In the meantime, Dropbox, MediaFire, Office 365, and Google Apps all began offering 1TB for $10 a month or less. And with Mega, you can get 50GB for free. That’s around two million photos. Or 250,000 songs, if for some odd reason you’re saving songs instead of streaming. In fact, you don’t even need to pay for massive storage. After Microsoft recently exchanged 100GB of free storage for two years of a new Bing Rewards account, they’re now offering 100GB of free OneDrive storage for one year to Dropbox users.
Luckily, while options proliferate, most customer service centers only really need to consider the two top dogs, Google Apps and Office 365.
In customer service, communication is paramount. The ability to communicate vital information quickly and easily to the right person at the right time will make or break your ability to provide a standout customer experience.
For communicating with customers, email is a suboptimal medium. Ticket-tracking software, or, better yet, a unified system with auto-suggest and a knowledge base is, generally speaking, well worth the investment. To compare choices, check out 8 Zendesk Alternatives to Rock Your Customer Service and Help Desk Software Comparison: 5 Popular Choices.
However, email is impossible to escape completely. For email, document management and collaboration, internal chat, calendaring, and a few other features, you will likely benefit from a productivity and collaboration software tool.
Luckily, figuring out which is best for your customer service team is pretty easy. Unlike with a lot of software, integrating isn’t really much of a problem in customer service. If you use help desk software, you can do most everything you need to in that system.
So which productivity and collaboration software is best for you? It really comes down to which email you like using better, Gmail or Outlook. And for that, most people find Gmail more intuitive to set up and use. So unless you are an Outlook addict, or really spend a lot of time in Word or Excel, Google Apps is your best bet.
At least that’s what it came down to for former Microsoft employee Rahul Sood. When he left the company to start his own business, his team tried Google Apps and Microsoft 365 alongside each other. What his team found was that because they loved Gmail and didn’t use Excel much, it made more sense for them to go with Google Apps. The advantage of Gmail over Microsoft 365 mail, which is not Outlook.com, include instant search, storage space, and no download required.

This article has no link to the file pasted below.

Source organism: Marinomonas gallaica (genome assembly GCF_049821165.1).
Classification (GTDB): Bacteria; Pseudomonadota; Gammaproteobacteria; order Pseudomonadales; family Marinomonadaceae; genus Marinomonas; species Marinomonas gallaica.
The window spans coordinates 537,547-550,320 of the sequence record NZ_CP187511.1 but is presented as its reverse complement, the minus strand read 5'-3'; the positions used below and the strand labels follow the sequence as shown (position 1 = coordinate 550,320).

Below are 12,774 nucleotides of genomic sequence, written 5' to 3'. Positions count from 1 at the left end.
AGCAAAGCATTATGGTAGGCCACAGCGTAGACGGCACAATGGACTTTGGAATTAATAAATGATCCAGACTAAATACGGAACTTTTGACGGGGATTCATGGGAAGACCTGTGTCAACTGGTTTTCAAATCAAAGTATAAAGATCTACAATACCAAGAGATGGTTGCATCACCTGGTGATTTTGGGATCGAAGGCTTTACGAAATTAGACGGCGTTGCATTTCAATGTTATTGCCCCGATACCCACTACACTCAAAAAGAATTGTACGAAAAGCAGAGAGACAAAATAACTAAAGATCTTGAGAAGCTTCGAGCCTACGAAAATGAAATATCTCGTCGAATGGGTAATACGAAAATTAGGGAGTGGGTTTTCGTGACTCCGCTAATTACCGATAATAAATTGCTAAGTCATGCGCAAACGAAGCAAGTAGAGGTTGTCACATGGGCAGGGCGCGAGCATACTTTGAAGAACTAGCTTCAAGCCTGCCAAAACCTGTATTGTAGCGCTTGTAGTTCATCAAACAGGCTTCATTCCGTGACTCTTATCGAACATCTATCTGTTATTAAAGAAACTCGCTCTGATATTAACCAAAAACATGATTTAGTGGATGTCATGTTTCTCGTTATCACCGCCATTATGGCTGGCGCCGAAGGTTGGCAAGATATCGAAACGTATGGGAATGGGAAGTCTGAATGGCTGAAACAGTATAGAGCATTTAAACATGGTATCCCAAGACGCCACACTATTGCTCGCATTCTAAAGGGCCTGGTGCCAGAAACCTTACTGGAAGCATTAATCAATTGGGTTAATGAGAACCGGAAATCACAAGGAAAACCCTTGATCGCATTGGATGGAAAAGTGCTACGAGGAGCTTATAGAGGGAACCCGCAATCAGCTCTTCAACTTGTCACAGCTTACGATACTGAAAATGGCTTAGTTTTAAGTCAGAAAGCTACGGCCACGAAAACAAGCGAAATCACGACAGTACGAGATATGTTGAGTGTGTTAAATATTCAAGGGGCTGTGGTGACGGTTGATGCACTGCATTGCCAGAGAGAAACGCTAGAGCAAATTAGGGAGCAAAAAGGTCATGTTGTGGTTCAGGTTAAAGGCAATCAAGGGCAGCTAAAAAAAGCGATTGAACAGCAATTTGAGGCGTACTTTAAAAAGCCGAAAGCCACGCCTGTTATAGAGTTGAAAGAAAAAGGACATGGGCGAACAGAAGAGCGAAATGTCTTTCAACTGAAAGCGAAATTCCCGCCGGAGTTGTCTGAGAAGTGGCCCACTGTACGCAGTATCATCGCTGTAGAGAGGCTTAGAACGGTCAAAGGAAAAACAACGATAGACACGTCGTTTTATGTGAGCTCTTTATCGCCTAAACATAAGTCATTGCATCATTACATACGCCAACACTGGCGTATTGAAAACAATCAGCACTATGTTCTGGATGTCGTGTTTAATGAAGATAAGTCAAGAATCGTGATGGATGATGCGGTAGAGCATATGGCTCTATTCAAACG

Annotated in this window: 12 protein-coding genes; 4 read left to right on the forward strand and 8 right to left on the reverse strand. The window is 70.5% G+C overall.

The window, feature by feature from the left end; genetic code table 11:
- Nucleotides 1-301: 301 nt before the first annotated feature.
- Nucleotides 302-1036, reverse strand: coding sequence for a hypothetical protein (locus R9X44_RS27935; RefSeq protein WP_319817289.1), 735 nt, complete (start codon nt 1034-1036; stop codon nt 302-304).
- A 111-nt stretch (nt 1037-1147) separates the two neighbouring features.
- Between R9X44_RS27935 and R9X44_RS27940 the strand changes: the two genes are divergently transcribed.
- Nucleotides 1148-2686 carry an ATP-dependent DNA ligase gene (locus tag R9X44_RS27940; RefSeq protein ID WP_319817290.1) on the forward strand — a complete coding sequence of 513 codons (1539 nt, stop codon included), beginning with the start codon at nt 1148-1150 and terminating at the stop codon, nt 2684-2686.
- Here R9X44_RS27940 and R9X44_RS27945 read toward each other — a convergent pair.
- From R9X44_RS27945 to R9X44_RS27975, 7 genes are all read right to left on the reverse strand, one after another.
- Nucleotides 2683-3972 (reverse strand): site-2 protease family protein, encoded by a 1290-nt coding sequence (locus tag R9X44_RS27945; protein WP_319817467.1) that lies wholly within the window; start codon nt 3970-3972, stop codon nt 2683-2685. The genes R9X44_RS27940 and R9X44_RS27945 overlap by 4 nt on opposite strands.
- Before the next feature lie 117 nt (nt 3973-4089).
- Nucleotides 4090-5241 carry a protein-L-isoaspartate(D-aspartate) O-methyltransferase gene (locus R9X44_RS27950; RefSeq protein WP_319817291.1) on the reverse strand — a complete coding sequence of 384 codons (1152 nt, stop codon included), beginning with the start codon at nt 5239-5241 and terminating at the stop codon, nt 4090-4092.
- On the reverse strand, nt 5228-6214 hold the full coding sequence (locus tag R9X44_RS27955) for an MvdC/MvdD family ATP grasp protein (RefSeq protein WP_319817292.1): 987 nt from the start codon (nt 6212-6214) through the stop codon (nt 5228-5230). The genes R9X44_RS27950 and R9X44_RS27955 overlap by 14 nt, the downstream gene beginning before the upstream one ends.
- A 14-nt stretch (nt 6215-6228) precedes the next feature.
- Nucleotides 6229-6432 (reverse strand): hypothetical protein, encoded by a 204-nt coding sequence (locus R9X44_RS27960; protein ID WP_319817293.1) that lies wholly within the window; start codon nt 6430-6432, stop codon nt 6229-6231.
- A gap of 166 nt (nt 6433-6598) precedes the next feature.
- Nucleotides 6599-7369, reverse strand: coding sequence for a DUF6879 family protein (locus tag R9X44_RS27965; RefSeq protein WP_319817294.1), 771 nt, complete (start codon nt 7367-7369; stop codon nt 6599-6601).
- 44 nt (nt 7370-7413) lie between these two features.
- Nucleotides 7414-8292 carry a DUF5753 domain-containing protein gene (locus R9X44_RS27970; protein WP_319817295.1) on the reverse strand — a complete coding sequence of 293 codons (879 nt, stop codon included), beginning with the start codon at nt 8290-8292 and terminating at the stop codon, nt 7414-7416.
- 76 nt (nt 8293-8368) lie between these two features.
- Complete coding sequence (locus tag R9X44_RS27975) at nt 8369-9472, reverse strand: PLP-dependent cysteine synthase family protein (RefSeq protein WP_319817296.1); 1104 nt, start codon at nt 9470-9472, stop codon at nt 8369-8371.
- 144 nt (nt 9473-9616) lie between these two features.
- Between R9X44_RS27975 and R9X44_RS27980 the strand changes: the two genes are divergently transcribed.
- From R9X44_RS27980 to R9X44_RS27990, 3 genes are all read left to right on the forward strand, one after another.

However, Sheets is no Excel. And Google Calendar is no Outlook Calendar. “Things like font management, financial modeling, and effective presentations are all Office 365 all day long,” Sood wrote. Indeed, for things like formatting and features, applications such as PowerPoint are far more powerful. However, as InfoWorld reviewer Woody Leonhard put it, “There’s no need to swing a sledgehammer when an ordinary hammer will do.”
It’s a pretty big deal for your workflow to fully integrate with the kinds of files you create, access, and edit most often. With around 500 million users, Microsoft Word is the most popular word processing application on the planet. Microsoft 365’s ability to expand Office’s offerings is undoubtedly its biggest strength.
With an Office 365 subscription, you can collaborate on a PowerPoint presentation in real time with your colleagues, watching them make changes. Opening Excel shows you all your recent documents, whether you saved them to your desktop or OneDrive.
The desktop application offers access to your work computer’s hard drive from your home computer as long as both computers are turned on, connected to the internet with OneDrive running.
Microsoft is working on functionality that will automatically sort and rank photos according to their meaning and importance to you.